Second, dialectics steers us away from "dualism", its variant "monism", "strict atomism", and "strict organicity".

"Strict atomism" is basically what I was speaking of before; seeing different fields as disconnected. "Strict organicity" is seeing everything as connected, but believing that humans are incapable of understanding the world because we cannot view the whole at once. Dialectics sees the parts as interrelated, but permits humans knowledge of the whole BY our examination of it one part at a time. (Hence, we CAN acquire legitimate knowledge of the world.) Sciabarra mentions Plato and Hegel as prominent "strict organicists".

"Dualism" is the tendency to see phenomenon as split into two (or more I suppose) dis-connected parts. For instance, Descartes view of mind-body is a dualistic position, which Rand calls a "false dichotomy" and which, when properly (dialectically) understood, can be seen as merely two aspects, two vantage-points, of the same underlying phenomenon. Other dichotomies Rand attacked are: theory-practice, happiness-good, freedom-law, and so forth. Monism is basically adopting the dualistic framework but then emphasizing one prong of the dichotomy, such as accepting the mind-body dichotomy but then stressing mind as the all-important concern (like Berkeley I suppose).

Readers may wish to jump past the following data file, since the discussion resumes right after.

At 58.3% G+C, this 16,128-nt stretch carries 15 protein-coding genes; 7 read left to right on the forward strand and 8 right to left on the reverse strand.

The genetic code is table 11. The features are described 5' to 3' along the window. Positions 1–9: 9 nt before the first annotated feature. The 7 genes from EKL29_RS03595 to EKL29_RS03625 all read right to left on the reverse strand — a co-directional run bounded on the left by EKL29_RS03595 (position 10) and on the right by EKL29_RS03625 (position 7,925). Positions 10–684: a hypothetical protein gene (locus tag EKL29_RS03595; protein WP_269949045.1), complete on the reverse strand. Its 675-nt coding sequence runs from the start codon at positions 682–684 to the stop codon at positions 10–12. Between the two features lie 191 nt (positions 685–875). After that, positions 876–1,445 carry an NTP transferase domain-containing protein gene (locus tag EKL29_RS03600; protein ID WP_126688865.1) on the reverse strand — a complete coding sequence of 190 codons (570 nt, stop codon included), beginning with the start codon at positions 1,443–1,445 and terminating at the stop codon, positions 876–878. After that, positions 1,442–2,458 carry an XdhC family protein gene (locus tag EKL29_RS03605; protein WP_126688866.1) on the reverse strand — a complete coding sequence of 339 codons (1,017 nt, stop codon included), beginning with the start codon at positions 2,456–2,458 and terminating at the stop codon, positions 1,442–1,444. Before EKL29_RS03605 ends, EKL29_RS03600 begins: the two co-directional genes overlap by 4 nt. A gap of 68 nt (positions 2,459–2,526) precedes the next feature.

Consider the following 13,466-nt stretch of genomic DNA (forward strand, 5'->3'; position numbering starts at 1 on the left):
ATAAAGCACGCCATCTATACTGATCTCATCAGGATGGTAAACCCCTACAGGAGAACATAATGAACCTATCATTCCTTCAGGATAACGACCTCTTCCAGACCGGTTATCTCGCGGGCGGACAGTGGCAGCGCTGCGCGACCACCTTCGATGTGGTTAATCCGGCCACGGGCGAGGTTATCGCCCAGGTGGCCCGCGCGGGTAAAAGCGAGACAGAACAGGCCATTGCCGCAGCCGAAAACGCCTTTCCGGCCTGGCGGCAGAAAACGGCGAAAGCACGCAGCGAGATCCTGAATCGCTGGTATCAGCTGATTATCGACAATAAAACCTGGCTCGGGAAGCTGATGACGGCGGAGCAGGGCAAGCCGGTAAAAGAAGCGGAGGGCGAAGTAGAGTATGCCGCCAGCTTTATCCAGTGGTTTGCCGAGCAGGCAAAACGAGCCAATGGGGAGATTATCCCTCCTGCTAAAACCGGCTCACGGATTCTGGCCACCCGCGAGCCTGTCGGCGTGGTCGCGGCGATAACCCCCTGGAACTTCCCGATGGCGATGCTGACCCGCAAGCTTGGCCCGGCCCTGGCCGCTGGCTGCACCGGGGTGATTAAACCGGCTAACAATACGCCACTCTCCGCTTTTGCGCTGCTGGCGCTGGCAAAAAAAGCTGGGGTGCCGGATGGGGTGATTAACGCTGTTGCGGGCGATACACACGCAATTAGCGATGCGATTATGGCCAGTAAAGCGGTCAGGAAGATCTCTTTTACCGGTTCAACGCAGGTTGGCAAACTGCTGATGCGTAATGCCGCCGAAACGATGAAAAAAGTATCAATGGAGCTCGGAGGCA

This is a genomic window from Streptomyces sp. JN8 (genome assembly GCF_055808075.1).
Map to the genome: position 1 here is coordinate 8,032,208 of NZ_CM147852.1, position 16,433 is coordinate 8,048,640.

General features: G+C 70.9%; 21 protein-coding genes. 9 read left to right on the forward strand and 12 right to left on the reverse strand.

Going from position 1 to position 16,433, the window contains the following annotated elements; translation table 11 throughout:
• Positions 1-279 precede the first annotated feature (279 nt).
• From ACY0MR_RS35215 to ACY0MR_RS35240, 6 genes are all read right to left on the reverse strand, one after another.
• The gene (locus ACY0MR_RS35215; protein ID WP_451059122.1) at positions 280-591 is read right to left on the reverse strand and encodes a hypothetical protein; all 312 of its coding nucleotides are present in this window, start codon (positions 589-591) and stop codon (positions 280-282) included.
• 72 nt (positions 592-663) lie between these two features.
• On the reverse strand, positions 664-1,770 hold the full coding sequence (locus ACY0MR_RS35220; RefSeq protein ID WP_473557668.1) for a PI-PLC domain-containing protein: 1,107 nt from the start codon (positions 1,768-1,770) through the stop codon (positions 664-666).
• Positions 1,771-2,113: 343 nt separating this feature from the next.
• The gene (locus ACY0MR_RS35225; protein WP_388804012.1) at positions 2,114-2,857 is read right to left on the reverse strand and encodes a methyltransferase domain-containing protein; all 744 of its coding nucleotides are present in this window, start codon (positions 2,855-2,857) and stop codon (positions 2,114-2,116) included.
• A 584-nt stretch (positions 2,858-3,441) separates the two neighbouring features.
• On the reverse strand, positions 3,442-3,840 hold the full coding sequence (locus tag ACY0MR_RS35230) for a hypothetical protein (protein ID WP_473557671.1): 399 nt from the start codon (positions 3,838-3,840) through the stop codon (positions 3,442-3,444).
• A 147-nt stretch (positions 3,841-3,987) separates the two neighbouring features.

"Dialectics" is a powerful concept which helps us distinguish between many poor types of thought and better (truth-yielding) types of thought.

And it's clear from the above examples that Rand is a "dialectical" thinker through and through. As Sciabarra notes, denoting Rand thusly is accurate regardless of how Rand acquired her dialectical tendencies (32). I.e., even if Sciabarra's history in ARTRR is totally wrong, his characterization of Rand as dialectical still stands.